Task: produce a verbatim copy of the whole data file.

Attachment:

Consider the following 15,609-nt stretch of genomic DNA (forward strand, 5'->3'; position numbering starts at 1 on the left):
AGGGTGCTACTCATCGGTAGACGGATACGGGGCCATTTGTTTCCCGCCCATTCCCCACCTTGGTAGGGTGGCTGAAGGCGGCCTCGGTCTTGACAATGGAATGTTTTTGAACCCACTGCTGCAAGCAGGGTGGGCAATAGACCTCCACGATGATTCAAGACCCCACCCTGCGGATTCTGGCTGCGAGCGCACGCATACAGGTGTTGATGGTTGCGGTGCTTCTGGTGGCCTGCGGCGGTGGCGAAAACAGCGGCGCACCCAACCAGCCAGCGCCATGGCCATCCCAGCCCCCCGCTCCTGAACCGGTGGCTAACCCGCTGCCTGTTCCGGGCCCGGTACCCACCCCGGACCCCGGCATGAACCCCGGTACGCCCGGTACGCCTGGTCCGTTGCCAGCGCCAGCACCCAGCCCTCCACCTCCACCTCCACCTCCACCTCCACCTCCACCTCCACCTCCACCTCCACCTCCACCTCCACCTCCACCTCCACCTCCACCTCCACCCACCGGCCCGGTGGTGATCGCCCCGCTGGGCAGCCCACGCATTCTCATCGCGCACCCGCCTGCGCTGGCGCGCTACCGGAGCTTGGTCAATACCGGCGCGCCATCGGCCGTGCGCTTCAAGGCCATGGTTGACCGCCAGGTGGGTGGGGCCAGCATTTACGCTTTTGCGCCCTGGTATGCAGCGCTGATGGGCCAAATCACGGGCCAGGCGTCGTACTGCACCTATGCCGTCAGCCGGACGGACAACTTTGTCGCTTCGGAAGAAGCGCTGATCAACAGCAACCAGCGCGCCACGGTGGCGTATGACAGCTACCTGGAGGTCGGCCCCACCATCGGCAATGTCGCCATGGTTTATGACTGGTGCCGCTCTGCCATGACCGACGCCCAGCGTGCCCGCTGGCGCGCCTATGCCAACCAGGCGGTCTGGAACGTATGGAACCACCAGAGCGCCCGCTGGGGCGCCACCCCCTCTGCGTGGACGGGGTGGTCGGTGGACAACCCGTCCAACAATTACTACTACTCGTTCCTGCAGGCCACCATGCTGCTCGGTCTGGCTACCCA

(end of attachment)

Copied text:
Consider the following 15,609-nt stretch of genomic DNA (forward strand, 5'->3'; position numbering starts at 1 on the left):
AGGGTGCTACTCATCGGTAGACGGATACGGGGCCATTTGTTTCCCGCCCATTCCCCACCTTGGTAGGGTGGCTGAAGGCGGCCTCGGTCTTGACAATGGAATGTTTTTGAACCCACTGCTGCAAGCAGGGTGGGCAATAGACCTCCACGATGATTCAAGACCCCACCCTGCGGATTCTGGCTGCGAGCGCACGCATACAGGTGTTGATGGTTGCGGTGCTTCTGGTGGCCTGCGGCGGTGGCGAAAACAGCGGCGCACCCAACCAGCCAGCGCCATGGCCATCCCAGCCCCCCGCTCCTGAACCGGTGGCTAACCCGCTGCCTGTTCCGGGCCCGGTACCCACCCCGGACCCCGGCATGAACCCCGGTACGCCCGGTACGCCTGGTCCGTTGCCAGCGCCAGCACCCAGCCCTCCACCTCCACCTCCACCTCCACCTCCACCTCCACCTCCACCTCCACCTCCACCTCCACCTCCACCTCCACCTCCACCTCCACCTCCACCCACCGGCCCGGTGGTGATCGCCCCGCTGGGCAGCCCACGCATTCTCATCGCGCACCCGCCTGCGCTGGCGCGCTACCGGAGCTTGGTCAATACCGGCGCGCCATCGGCCGTGCGCTTCAAGGCCATGGTTGACCGCCAGGTGGGTGGGGCCAGCATTTACGCTTTTGCGCCCTGGTATGCAGCGCTGATGGGCCAAATCACGGGCCAGGCGTCGTACTGCACCTATGCCGTCAGCCGGACGGACAACTTTGTCGCTTCGGAAGAAGCGCTGATCAACAGCAACCAGCGCGCCACGGTGGCGTATGACAGCTACCTGGAGGTCGGCCCCACCATCGGCAATGTCGCCATGGTTTATGACTGGTGCCGCTCTGCCATGACCGACGCCCAGCGTGCCCGCTGGCGCGCCTATGCCAACCAGGCGGTCTGGAACGTATGGAACCACCAGAGCGCCCGCTGGGGCGCCACCCCCTCTGCGTGGACGGGGTGGTCGGTGGACAACCCGTCCAACAATTACTACTACTCGTTCCTGCAGGCCACCATGCTGCTCGGTCTGGCTACCCA